Subjects offered

At IGCSE level, for courses at secondary three and four, Markham offers classes in Additional Mathematics, Art & Design, Business Studies, Computer Studies, Co-ordinated (double) Science, Design and Technology (three options), Drama, First Language English, Food and Nutrition, French, Geography, History, Information Technology, Literature in both English and Spanish, Mathematics, Music, Physical Education and First and Foreign Language Spanish.

At IB Diploma level, Further Mathematics, Biology, Chemistry, Computer Science, Design Technology, Economics, English A and B, Film Studies, French B, Geography, Global Politics, History, Mathematics, Music, Physics, Psychology, Spanish A and B, Theatre Arts and Visual Arts are currently all being taught at Higher Level. In addition to those, Environmental Systems and Sports, Exercise and Health Science are also available at Standard Level.

No school in this continent and precious few outside it offers the range of subjects that Markham does.

Apart from the academic curriculum, the school offers a variety of extra-curricular activities. These include several art courses, drama, music, sports such as football, hockey, cricket and rugby, and many other activities such as Model United Nations or debating. The full list runs to over 150 options.

Examination Results

All students are entered for University of Cambridge ESOL (PET) Preliminary English Test in their final year of Primary education and for the (FCE) First Certificate of English examination at the age of 14. Pass rates are close to 100%.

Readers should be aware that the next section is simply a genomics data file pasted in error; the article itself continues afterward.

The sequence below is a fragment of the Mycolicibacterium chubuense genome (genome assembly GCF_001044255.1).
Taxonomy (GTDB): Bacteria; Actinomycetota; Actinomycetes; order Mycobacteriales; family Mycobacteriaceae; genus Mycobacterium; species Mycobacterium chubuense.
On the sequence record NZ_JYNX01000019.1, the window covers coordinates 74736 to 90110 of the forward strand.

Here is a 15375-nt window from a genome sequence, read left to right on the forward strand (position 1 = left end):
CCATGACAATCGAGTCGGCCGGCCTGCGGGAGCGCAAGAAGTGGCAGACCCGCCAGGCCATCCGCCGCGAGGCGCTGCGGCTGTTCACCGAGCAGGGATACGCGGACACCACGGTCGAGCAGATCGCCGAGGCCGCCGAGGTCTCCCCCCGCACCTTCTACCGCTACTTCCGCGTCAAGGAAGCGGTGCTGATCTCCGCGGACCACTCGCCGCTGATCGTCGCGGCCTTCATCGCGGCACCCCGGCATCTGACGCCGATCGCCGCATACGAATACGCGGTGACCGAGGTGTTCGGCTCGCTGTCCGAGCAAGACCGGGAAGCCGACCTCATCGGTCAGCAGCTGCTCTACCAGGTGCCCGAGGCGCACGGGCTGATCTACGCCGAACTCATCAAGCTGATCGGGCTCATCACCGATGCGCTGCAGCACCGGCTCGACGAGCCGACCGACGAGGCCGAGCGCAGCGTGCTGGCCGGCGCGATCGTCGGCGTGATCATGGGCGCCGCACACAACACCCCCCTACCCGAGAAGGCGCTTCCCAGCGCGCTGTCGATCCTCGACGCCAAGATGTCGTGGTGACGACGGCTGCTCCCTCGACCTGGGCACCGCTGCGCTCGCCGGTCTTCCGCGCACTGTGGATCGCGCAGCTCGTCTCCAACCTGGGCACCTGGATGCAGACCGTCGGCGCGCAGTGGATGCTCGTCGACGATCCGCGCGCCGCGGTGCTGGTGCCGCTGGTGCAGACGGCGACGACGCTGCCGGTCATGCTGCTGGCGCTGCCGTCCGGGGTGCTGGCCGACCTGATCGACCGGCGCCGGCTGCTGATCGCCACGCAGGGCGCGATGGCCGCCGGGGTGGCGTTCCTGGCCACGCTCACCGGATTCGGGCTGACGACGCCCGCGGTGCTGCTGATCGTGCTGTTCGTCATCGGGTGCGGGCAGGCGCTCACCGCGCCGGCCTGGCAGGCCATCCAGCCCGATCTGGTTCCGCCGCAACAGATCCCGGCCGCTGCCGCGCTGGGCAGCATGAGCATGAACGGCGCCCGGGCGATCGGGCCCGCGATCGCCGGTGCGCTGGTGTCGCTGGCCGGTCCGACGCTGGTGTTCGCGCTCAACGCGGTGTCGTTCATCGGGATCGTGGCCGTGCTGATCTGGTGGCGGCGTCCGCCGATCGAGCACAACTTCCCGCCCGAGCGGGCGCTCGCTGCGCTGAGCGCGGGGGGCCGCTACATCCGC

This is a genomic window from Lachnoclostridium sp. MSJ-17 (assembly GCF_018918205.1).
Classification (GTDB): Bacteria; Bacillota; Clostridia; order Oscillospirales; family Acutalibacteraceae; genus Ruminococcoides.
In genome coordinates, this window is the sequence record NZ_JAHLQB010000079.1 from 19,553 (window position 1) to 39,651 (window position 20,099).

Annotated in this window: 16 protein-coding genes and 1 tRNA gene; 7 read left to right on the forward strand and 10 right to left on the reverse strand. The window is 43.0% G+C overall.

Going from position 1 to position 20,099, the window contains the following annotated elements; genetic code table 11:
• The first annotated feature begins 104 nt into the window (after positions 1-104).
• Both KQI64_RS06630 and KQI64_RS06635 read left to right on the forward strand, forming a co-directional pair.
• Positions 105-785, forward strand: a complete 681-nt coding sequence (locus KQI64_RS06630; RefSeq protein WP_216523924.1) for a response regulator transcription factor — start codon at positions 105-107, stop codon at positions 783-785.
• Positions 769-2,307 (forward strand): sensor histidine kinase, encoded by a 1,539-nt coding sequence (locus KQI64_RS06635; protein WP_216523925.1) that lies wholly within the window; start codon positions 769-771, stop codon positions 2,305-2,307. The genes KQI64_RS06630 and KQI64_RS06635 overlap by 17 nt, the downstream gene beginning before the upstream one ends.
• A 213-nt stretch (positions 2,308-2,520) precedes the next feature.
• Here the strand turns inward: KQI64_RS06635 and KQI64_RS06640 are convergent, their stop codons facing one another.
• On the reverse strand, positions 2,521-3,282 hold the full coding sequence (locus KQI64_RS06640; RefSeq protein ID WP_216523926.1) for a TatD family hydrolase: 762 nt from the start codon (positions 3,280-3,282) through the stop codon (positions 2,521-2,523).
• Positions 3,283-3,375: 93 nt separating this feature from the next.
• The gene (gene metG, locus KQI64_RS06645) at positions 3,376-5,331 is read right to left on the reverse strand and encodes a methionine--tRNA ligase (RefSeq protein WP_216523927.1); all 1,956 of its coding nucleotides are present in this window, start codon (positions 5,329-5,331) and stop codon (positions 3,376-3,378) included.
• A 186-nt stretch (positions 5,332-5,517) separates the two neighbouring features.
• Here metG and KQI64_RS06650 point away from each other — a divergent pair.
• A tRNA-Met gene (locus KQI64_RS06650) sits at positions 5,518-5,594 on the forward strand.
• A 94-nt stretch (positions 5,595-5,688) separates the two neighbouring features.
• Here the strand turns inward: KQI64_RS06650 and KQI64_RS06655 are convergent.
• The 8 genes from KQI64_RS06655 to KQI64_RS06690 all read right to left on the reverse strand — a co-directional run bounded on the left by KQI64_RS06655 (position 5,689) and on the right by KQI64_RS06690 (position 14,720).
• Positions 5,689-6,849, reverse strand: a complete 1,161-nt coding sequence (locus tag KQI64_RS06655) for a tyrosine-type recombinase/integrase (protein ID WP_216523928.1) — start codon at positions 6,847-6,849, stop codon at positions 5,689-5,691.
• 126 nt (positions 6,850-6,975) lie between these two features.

In 2018, 144 S4 students sat 1484 IGCSE examinations, an average of over 10 per student. The average number of IGCSEs gained per student was 9.3 and all students gained at least 5 grades A-C.5 students gained 10 or more A*/A grades.

In 2018, the school entered 80 students for the IB Diploma with a choice of study from 40 different subjects and levels, over largest ever offering. The average point score of 32.9 is over 4 points above the world average at the previous November session. Seven students achieved 40 points or more. Markham has long held the South American record for the best IB results.

All the examination results are transparent and can be found published on Markham's website.


Tradition plays an important part in Markham College, and is represented by the uniforms that the students wear. In the summer months, a white polo shirt with beige shorts or skirts and sneakers is the norm. In winter, students adopt a more formal style of dress which consists of brown shoes, beige trousers or skirts, brown belts, white shirts or blouses, and a brown and gold jumper. There is also a separate P.E. uniform.

Sixth form students are required to wear a formal suit or a blazer in the winter. The use of a tie is not compulsory although it is required during formal activities and events.

Drama at Markham College

Markham College stages at least two plays throughout the school year, at least one in Spanish and one in English. Every two years the Drama department performs a musical theatre piece. Recent performances include Romeo and Juliet, Grease, El Casamiento Forzoso and Bugsy Malone. The 2019 programme will include an adaptation of 'Mamma Mia'.

Notable alumni

Markham College alumni are organised through the Old Markhamian Association (OMA), and include:

  • In a number of Jaime Bayly's novels, including Yo amo a mi mami and No se lo digas a nadie, the main characters (based on Bayly's experience in the school) attend Markham College.
  • Julius, the main character in Alfredo Bryce Echenique's novel A World for Julius, enrolls in Markham College after his mother decides to switch him to a British-style school.
  • In the Peruvian film Asu Mare 2, the main protagonist Carlos Alcántara Vilar lies about attending Markham College.


    (in Spanish)